It seems it is customary in our culture, to remove the Christmas tree, Christmas decorations both indoors and out as quickly as possible after December 25.  Perhaps this year it will be different.  Most Christian Traditions celebrate Christmas beyond December 25.  They include the Feast of the Epiphany and might conclude with the Baptism of the Lord.  Our culture marks January 1, as the beginning of a new year with a call for resolutions.  The season offers much for serious contemplation.  

Why do I think it necessary to observe this Christmas Season carefully this year?  It seems that this year of all years we need to contemplate what the Incarnation really means.  In a column by Peter Wehner in the New York Times, Mr. Wehner speaks of a radical Jesus.  The God who participates in the human drama does so through the person of Jesus Christ.  We celebrate his coming into the world, bringing the knowledge of the divine in all of humanity and nature but we can’t leave it there.  Because of this knowledge we are challenged to do all we can to reach out to the marginalized and the forsaken.  The Jesus that came into the world did so to heal and save others through his all encompassing love.  That love led him to the cross, far beyond the manger in Bethlehem.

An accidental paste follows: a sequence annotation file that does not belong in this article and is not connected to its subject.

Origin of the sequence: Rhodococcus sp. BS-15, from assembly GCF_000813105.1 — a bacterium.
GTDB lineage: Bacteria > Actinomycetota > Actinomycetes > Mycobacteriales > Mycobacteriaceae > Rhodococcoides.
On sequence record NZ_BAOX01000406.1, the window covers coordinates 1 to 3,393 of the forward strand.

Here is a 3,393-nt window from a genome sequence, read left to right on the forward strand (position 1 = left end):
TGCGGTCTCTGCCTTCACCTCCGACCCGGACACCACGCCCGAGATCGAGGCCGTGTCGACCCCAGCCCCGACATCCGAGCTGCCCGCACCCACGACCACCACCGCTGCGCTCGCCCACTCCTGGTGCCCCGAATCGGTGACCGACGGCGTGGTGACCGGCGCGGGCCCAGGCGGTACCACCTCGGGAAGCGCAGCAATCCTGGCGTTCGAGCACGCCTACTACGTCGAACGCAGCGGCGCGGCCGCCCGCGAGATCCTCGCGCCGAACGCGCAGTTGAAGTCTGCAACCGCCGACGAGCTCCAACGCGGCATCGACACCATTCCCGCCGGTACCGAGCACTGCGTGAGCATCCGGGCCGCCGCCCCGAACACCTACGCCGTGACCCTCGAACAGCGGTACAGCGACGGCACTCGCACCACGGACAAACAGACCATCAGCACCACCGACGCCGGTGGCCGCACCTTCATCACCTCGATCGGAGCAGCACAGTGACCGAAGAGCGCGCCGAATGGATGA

Simply acknowledging the birth of Jesus is not enough.  The Christmas Season, the beginning of a new year calls us to make resolutions that are focused on more than taking care of ourselves.  The resolutions that we make should include an analysis of our prejudices toward others, our quick desire to judge others and our unkind thoughts and words toward others different than ourselves.  It seems making these kind of resolutions takes a lot of thinking.  Let us spend the Christmas Season giving careful thought to what it truly means that God through his son, Jesus, became one of us and has always walked with us in joy but also in our deepest sorrow.  Can we walk hand in hand with him with a willingness to live as he did with love toward all and a concern for the common good?      

– Helen Ackermann